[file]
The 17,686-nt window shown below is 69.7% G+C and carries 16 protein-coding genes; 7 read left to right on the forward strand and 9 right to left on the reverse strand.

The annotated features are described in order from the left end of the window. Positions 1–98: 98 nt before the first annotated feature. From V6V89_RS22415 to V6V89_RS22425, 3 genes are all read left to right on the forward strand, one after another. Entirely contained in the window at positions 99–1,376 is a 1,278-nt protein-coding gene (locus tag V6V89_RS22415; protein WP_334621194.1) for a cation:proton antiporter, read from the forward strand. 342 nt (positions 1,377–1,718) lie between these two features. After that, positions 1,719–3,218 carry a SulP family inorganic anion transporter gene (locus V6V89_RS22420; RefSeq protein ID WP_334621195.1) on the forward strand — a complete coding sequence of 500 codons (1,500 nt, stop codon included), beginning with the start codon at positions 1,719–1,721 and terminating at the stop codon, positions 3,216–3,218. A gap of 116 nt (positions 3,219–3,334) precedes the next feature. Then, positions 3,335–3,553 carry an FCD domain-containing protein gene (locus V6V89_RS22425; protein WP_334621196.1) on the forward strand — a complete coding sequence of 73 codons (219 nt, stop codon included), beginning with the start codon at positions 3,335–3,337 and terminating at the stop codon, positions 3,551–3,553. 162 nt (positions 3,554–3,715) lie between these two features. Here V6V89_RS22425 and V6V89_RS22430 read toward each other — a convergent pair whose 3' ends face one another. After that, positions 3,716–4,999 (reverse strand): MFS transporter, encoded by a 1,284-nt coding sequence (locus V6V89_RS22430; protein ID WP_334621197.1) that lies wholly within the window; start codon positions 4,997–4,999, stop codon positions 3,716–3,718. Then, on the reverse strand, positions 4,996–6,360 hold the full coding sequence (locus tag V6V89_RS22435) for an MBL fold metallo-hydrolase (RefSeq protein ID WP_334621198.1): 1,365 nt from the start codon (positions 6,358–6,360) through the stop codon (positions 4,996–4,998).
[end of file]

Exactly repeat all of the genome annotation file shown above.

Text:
The 17,686-nt window shown below is 69.7% G+C and carries 16 protein-coding genes; 7 read left to right on the forward strand and 9 right to left on the reverse strand.

The annotated features are described in order from the left end of the window. Positions 1–98: 98 nt before the first annotated feature. From V6V89_RS22415 to V6V89_RS22425, 3 genes are all read left to right on the forward strand, one after another. Entirely contained in the window at positions 99–1,376 is a 1,278-nt protein-coding gene (locus tag V6V89_RS22415; protein WP_334621194.1) for a cation:proton antiporter, read from the forward strand. 342 nt (positions 1,377–1,718) lie between these two features. After that, positions 1,719–3,218 carry a SulP family inorganic anion transporter gene (locus V6V89_RS22420; RefSeq protein ID WP_334621195.1) on the forward strand — a complete coding sequence of 500 codons (1,500 nt, stop codon included), beginning with the start codon at positions 1,719–1,721 and terminating at the stop codon, positions 3,216–3,218. A gap of 116 nt (positions 3,219–3,334) precedes the next feature. Then, positions 3,335–3,553 carry an FCD domain-containing protein gene (locus V6V89_RS22425; protein WP_334621196.1) on the forward strand — a complete coding sequence of 73 codons (219 nt, stop codon included), beginning with the start codon at positions 3,335–3,337 and terminating at the stop codon, positions 3,551–3,553. 162 nt (positions 3,554–3,715) lie between these two features. Here V6V89_RS22425 and V6V89_RS22430 read toward each other — a convergent pair whose 3' ends face one another. After that, positions 3,716–4,999 (reverse strand): MFS transporter, encoded by a 1,284-nt coding sequence (locus V6V89_RS22430; protein ID WP_334621197.1) that lies wholly within the window; start codon positions 4,997–4,999, stop codon positions 3,716–3,718. Then, on the reverse strand, positions 4,996–6,360 hold the full coding sequence (locus tag V6V89_RS22435) for an MBL fold metallo-hydrolase (RefSeq protein ID WP_334621198.1): 1,365 nt from the start codon (positions 6,358–6,360) through the stop codon (positions 4,996–4,998).